A few months after the Audi Q4 e-tron, a few weeks after the Skoda Enyaq Coupe, it was Volkswagen’s turn to introduce a coupe version of its family SUV. On this occasion, ID.4 becomes ID.5. That’s reason enough for us to look into his case.
Volkswagen’s third all-electric car is perhaps the most ambitious of the three. Responding to all current trends (electric, coupes, and SUVs), ID.5 can really set itself very high goals. Especially since its predecessor, the very wise ID.4, is one of the best-selling electric models in Europe. If it has less success in France (it’s the 20th best-selling electric model since the start of the year), there’s no doubt its coupe version should take the place.
But is it enough to profile the ID.4’s roofline and stick larger rims on it to turn a family SUV into a sports car? Also, is this just the purpose of VW? Otherwise, how can you justify such a price difference with the classic ID.4?
Not only a coupe, but also a premium
The younger brother ID.4 is in many ways similar to his older brother. The front grille of both models is almost the same, except for the edging, consisting of an LED strip that connects the two optical units in front. You can also notice the difference in the sills, but otherwise, with the exception of the sloping roofline characteristic of coupe models and a nice spoiler at the rear, the filiation is obvious.
The benefit of this silhouette change is that it creates a leaner, more dynamic and modern overall impression. This stylistic evolution is not a surprise anyway, as SUV coupe styling is at the party with various car manufacturers.
Inside change comes from techno
It would be an understatement to say that most of the pencil stroke effort was put into the exterior of the car. Indeed, the interior of the ID.5 is no different from that of the ID.4 and includes the sometimes separating elements of Volkswagen’s electric range. Thus, the small instrument screen in front of the steering wheel acts as the main display for the driver. Like the ID.3, it’s a weird switch that lets you start the car, as well as activate a “brake” mode to regenerate power. Moreover, in operation, its location raises a question, but what’s the difference, not that this cabin was a model of ergonomics.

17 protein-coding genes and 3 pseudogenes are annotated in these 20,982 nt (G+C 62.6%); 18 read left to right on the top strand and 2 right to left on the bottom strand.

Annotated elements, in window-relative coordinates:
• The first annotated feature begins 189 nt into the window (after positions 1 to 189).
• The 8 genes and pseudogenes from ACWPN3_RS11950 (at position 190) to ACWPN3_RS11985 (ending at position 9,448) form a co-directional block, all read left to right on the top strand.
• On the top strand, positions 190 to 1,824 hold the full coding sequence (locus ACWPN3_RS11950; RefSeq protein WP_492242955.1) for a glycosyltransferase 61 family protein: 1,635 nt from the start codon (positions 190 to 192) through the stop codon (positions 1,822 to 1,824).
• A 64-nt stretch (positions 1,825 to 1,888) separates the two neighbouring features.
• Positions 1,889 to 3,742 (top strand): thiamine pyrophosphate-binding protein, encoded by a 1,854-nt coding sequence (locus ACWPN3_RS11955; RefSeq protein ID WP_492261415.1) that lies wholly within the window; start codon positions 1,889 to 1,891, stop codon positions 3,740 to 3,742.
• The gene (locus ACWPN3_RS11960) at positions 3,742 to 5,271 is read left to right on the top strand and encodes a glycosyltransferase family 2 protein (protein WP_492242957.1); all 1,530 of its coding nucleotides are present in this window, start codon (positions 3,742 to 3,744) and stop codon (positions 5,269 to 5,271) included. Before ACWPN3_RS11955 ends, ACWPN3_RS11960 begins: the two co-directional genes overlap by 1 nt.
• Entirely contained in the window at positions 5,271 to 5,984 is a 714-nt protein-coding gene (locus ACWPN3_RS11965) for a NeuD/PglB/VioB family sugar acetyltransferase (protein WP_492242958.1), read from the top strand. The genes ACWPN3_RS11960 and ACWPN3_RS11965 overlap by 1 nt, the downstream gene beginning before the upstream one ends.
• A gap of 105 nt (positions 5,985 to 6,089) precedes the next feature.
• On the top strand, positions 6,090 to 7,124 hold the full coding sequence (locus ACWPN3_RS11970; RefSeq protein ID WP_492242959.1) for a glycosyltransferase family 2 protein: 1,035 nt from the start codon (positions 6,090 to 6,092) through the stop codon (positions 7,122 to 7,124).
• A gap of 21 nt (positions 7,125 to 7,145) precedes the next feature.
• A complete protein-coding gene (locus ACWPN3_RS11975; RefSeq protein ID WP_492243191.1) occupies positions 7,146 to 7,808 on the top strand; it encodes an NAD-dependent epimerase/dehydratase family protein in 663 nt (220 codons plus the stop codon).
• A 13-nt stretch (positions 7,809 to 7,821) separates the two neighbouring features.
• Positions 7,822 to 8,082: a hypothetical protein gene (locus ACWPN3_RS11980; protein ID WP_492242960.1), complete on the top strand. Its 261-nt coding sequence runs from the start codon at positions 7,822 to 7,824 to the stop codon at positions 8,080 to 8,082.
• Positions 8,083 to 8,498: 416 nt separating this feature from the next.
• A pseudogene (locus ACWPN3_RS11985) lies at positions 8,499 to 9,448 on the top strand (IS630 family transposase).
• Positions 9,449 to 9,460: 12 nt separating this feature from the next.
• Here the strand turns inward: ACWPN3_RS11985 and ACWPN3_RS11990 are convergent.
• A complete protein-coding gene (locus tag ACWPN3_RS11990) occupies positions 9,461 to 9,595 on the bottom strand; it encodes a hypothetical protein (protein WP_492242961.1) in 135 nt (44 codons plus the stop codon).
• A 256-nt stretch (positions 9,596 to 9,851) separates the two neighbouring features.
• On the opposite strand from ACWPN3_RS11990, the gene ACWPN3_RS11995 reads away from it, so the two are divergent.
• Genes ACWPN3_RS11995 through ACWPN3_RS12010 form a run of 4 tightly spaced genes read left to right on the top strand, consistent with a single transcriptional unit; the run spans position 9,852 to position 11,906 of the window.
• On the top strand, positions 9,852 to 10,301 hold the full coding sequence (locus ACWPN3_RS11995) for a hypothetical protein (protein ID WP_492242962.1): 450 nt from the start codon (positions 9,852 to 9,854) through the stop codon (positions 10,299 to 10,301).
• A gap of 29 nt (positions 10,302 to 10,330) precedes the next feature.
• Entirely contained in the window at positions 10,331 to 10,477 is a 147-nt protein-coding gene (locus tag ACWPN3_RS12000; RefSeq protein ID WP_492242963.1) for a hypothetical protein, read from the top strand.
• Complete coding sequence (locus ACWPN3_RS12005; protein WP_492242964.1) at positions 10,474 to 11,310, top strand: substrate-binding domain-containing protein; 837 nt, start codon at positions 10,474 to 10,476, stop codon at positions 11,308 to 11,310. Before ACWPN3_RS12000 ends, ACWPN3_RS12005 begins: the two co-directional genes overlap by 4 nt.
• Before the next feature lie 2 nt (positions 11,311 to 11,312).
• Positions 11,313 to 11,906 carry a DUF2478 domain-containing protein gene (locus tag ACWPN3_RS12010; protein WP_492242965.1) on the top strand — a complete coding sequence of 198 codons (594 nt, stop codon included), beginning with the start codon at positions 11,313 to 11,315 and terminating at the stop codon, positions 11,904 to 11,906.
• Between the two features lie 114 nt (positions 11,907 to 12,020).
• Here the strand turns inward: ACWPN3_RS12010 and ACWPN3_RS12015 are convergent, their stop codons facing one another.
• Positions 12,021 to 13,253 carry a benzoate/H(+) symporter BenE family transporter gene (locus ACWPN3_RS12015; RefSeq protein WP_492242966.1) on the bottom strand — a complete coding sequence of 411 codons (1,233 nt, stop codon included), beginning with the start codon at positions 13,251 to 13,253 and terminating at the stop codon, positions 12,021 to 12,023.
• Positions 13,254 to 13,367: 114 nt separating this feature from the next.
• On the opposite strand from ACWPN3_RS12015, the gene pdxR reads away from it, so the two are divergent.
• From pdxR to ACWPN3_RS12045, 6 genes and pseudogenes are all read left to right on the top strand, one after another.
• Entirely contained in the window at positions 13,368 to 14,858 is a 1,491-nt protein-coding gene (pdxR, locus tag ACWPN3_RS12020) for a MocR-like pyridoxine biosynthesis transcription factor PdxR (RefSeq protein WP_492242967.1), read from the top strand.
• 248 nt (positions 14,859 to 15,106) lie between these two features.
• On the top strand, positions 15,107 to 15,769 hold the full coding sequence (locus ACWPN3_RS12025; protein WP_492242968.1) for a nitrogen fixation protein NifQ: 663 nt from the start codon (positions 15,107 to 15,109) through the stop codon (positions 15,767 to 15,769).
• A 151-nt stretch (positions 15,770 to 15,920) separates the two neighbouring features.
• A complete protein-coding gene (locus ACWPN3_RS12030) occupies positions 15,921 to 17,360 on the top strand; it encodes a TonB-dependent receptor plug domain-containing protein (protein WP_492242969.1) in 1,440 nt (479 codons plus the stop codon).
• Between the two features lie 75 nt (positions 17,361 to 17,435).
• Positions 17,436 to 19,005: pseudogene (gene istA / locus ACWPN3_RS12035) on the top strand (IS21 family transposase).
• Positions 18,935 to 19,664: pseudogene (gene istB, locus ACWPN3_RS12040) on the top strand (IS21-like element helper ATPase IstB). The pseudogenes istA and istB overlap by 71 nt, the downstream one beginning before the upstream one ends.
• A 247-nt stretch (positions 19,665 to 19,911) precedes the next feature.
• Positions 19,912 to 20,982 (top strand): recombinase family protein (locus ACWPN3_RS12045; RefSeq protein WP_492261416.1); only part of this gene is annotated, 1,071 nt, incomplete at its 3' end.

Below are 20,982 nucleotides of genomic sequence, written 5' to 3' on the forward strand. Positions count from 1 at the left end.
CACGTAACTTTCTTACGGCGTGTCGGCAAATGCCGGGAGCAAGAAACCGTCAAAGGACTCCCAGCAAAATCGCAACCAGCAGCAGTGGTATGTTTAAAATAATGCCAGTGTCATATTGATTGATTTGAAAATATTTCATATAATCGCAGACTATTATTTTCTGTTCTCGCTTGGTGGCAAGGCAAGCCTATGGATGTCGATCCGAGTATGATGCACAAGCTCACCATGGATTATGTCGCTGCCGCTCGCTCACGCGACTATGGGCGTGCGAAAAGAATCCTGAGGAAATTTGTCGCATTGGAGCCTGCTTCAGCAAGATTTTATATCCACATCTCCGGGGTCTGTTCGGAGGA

Indeed, in the ID.5 we find the same problems with tactile zones that we have seen before on the latest Volkswagen models. The capacitive touchscreen certainly allows you to adjust certain settings, such as sound volume and air conditioning, but its use is far from natural. The same applies to the labels on the steering wheel, whose feeling looks like a mediocre game controller. We’re certainly more demanding than other SUV coupe testers on this one, but it seems clear that Volkswagen can do better on this one.
The ID.5 is the first vehicle on which VW has deployed version 3.0 of its own software. The German group had great difficulties with the software part of their electric vehicles during the development of the ID.3. Thus, each major update is the source of many improvements. Luckily, this is the case for the latest version, which, in addition to improving navigation, also adds some features and driving aids.
The most impressive of these is the ability to train the car to perform a maneuver so that it reproduces it without driver assistance. Indeed, the new “Parking Assistant” is able to record the last 50 meters traveled and play them back without the owner’s intervention. This can store up to five favorite maneuvers and ask the machine to perform them on its own. In fact, if access to a parking space is difficult or particularly narrow, the ID.5 may learn to stand there on its own if it is shown the way for the first time. How it works ? All you have to do is maneuver for the first time, then go to the “Parking” menu and record your actions using the “Menu P with memory function” option. Therefore, under suitable conditions (free space, no obstacles on the way, etc.), ID.5 will be able to reproduce a niche, parking on a block and other steals in the aisle.
The ID.5 also includes an automatic lane change feature. This time it happens on the tools screen. If the markings on the ground allow this and there is enough room to change lanes, the vehicle indicates when the maneuver is possible. Then it is enough to touch the indicator symbol for the ID.5 to proceed to the lane change in a relatively natural way. In this regard, VW is not yet at the level of, for example, Mercedes, but the driving assistance is managed well enough that we agree to trust the car in such a situation.
Autonomy in clear progress